‘Once more unto the breach, dear friends, once more’, one of the most celebrated openings to, arguably, the most famous passage within the entire Henry V Shakespeare play. Through this opening we can ascertain that Henry is a character of perseverance and fortitude as he drives his troops into war. Shakespeare’s presentation of Henry is without doubt one of a hero and protagonist as he is presented as a man with a degree of intelligence and allure with motives that are not focused on a lust for power, like most kings, but to his obligations and responsibilities as an exalted rank. It is also apparent from Henry’s indubitably rousing speeches that Shakespeare intends for us to perceive Henry as a hero, or, at the very least, as an estimable king.
On the other hand Siegfried Sassoon’s poem, ‘the hero’, seeks to reveal the facade and sad irony of the traditional image of the ‘war-hero’. Sassoon joined the army himself motivated by patriotism, but after his first-hand experiences he expressed his views on the ‘gritty realism’ of war through his writing. One of his most applauded pieces of work is his poem ‘the hero’ in which he touches upon a very home-hitting matter; the job of a brother officer.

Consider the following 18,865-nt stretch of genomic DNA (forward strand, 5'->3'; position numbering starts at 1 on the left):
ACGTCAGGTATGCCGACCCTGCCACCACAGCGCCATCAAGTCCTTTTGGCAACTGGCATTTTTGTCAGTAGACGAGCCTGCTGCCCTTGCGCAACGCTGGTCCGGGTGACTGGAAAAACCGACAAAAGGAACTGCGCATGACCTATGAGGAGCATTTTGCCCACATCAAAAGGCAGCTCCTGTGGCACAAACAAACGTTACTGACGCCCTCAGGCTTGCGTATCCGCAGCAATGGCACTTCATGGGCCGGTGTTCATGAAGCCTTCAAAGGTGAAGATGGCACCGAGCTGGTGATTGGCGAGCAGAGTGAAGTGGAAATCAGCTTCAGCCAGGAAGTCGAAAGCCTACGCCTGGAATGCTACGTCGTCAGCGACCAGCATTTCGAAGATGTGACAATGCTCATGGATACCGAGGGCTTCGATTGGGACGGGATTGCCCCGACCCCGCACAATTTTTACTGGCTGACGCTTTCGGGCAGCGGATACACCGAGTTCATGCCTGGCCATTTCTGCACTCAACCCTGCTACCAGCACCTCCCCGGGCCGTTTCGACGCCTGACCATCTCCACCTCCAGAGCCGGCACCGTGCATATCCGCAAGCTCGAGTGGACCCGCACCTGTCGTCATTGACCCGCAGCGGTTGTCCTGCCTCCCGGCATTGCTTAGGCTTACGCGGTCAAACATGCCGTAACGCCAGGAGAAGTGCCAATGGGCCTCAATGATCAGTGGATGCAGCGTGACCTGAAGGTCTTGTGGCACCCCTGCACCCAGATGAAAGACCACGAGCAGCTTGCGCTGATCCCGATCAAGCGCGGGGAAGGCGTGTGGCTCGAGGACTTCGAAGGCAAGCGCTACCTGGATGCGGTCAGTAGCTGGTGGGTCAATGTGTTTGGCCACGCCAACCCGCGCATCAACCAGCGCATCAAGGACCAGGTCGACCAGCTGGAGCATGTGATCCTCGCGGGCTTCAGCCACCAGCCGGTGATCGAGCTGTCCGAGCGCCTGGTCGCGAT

Perhaps Shakespeare’s Henry v character’s most remarkable and heroic quality is his resolve; once Henry has his mind set on accomplishing something he uses every tool at his disposal to see that it is achieved. ‘If we may pass, we will; if we be hinder’d we shall your tawny ground with your red blood discolour’, Henry meticulously presents himself as an unstoppable force to which his enemies must choose to react; although his methods are morally questionable they are an extremely powerful psychological weapon which Henry uses to pressure his enemies into bowing to his will. Henry repeatedly acts in a manner that would be repugnant for an everyday citizen but makes him both a commendable king and hero. This quality of Shakespeare’s Henry is stressed time and again but the most powerfully in which it is conferred is during Henry’s speech with the governor at Harfleur. Henry says to the governor, ‘Therefore to our best mercy give yourselves; or like to men proud of destruction defy us to our worst: for, as I am a soldier’. Henry is bluntly telling the governor that if he does not surrender to Henry then he will be to blame for the carnage that will be wreaked at Harfleur.
Sassoon’s hero, Jack, is a fictional hero conjured by the colonel and the Brother Officer to satisfy the heart of a grieving mother. We can only guess from the contents of the ‘letter that she’d read’ but the brother Officer claims that the ‘gallant lies’ will ‘nourish all her days, no doubt’ from this we get the feel of an epic propaganda filled letter about a martyred son to his proud mother. The hero in this poem exists only in the mind of his mother; ‘he’d been so brave, her glorious boy’. The strength of adoration we gather that she feels for her hero-son is further accentuated...